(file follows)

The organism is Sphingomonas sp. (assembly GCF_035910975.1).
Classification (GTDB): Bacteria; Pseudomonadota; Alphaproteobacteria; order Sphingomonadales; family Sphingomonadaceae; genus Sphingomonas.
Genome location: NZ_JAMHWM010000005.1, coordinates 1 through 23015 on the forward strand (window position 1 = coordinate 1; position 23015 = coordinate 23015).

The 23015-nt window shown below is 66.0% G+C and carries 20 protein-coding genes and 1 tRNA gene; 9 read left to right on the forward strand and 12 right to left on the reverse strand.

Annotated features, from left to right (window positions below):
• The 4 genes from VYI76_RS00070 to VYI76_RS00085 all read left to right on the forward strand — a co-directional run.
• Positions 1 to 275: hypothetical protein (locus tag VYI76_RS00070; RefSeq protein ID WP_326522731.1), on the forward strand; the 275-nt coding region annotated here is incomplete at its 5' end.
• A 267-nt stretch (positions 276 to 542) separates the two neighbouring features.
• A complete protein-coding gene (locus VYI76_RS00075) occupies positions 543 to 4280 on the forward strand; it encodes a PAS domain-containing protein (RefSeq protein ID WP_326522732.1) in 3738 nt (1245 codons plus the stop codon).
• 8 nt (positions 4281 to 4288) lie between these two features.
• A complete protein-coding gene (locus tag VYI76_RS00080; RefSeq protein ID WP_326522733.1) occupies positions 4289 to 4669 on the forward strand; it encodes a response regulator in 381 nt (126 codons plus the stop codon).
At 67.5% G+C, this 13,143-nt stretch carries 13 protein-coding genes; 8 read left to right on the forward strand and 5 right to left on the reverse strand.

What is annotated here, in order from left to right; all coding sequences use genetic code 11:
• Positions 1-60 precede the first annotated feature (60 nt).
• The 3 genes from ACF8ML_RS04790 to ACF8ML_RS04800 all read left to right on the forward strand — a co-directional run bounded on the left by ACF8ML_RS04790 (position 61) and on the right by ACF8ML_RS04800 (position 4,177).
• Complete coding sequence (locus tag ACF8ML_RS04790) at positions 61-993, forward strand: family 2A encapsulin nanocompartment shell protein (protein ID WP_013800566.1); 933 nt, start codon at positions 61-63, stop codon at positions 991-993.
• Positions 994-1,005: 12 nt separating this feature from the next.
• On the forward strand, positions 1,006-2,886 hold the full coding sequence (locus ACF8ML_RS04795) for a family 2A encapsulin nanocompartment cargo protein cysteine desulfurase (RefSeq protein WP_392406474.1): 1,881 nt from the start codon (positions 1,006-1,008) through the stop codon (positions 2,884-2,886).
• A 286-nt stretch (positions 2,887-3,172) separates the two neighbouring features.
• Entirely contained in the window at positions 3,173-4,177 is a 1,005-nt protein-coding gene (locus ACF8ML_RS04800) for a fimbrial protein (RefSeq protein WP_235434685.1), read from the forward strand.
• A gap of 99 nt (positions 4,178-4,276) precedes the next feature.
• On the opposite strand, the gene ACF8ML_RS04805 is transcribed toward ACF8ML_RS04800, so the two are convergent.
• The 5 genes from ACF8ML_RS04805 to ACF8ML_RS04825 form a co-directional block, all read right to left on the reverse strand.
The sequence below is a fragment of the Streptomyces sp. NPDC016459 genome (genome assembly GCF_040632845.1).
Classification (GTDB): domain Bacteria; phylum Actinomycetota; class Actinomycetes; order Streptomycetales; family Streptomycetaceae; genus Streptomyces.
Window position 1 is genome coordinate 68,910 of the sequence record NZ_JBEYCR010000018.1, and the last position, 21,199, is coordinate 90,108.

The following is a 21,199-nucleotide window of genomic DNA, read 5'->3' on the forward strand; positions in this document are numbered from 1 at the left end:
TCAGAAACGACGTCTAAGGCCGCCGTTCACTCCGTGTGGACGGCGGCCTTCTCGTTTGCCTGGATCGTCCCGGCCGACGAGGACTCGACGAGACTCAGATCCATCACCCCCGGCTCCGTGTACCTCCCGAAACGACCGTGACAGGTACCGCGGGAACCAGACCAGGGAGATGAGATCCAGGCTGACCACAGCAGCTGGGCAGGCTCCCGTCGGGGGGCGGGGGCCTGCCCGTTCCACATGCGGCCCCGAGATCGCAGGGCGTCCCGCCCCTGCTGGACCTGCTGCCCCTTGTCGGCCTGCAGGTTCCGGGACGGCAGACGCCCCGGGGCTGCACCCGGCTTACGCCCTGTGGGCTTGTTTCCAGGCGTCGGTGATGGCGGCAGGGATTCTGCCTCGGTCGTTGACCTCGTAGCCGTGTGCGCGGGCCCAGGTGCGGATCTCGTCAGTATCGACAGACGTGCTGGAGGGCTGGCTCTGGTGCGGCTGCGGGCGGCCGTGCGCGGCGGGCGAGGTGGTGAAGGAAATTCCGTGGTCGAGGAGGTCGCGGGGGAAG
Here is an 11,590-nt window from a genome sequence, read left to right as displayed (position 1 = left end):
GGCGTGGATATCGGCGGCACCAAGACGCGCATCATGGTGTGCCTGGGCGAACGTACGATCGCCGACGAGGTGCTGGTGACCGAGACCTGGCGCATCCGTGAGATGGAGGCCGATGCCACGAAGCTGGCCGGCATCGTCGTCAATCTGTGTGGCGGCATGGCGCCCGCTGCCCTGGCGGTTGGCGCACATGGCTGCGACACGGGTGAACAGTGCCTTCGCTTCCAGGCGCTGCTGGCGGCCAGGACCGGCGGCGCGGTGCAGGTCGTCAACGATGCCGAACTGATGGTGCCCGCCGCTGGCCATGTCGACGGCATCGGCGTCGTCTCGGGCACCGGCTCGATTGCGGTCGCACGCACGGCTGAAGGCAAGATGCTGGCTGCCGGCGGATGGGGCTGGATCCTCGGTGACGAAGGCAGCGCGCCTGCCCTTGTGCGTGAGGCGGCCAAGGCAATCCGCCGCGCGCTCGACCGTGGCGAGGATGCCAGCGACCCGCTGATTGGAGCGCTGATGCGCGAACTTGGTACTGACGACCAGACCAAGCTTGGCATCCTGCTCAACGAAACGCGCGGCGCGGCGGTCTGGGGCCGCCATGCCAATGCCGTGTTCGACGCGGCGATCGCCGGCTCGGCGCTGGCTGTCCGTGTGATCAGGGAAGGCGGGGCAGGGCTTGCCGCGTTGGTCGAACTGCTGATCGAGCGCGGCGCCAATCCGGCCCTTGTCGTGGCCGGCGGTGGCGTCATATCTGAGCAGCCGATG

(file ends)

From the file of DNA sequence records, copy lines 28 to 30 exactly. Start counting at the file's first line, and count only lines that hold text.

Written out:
TCAGAAACGACGTCTAAGGCCGCCGTTCACTCCGTGTGGACGGCGGCCTTCTCGTTTGCCTGGATCGTCCCGGCCGACGAGGACTCGACGAGACTCAGATCCATCACCCCCGGCTCCGTGTACCTCCCGAAACGACCGTGACAGGTACCGCGGGAACCAGACCAGGGAGATGAGATCCAGGCTGACCACAGCAGCTGGGCAGGCTCCCGTCGGGGGGCGGGGGCCTGCCCGTTCCACATGCGGCCCCGAGATCGCAGGGCGTCCCGCCCCTGCTGGACCTGCTGCCCCTTGTCGGCCTGCAGGTTCCGGGACGGCAGACGCCCCGGGGCTGCACCCGGCTTACGCCCTGTGGGCTTGTTTCCAGGCGTCGGTGATGGCGGCAGGGATTCTGCCTCGGTCGTTGACCTCGTAGCCGTGTGCGCGGGCCCAGGTGCGGATCTCGTCAGTATCGACAGACGTGCTGGAGGGCTGGCTCTGGTGCGGCTGCGGGCGGCCGTGCGCGGCGGGCGAGGTGGTGAAGGAAATTCCGTGGTCGAGGAGGTCGCGGGGGAAG
Here is an 11,590-nt window from a genome sequence, read left to right as displayed (position 1 = left end):
GGCGTGGATATCGGCGGCACCAAGACGCGCATCATGGTGTGCCTGGGCGAACGTACGATCGCCGACGAGGTGCTGGTGACCGAGACCTGGCGCATCCGTGAGATGGAGGCCGATGCCACGAAGCTGGCCGGCATCGTCGTCAATCTGTGTGGCGGCATGGCGCCCGCTGCCCTGGCGGTTGGCGCACATGGCTGCGACACGGGTGAACAGTGCCTTCGCTTCCAGGCGCTGCTGGCGGCCAGGACCGGCGGCGCGGTGCAGGTCGTCAACGATGCCGAACTGATGGTGCCCGCCGCTGGCCATGTCGACGGCATCGGCGTCGTCTCGGGCACCGGCTCGATTGCGGTCGCACGCACGGCTGAAGGCAAGATGCTGGCTGCCGGCGGATGGGGCTGGATCCTCGGTGACGAAGGCAGCGCGCCTGCCCTTGTGCGTGAGGCGGCCAAGGCAATCCGCCGCGCGCTCGACCGTGGCGAGGATGCCAGCGACCCGCTGATTGGAGCGCTGATGCGCGAACTTGGTACTGACGACCAGACCAAGCTTGGCATCCTGCTCAACGAAACGCGCGGCGCGGCGGTCTGGGGCCGCCATGCCAATGCCGTGTTCGACGCGGCGATCGCCGGCTCGGCGCTGGCTGTCCGTGTGATCAGGGAAGGCGGGGCAGGGCTTGCCGCGTTGGTCGAACTGCTGATCGAGCGCGGCGCCAATCCGGCCCTTGTCGTGGCCGGCGGTGGCGTCATATCTGAGCAGCCGATG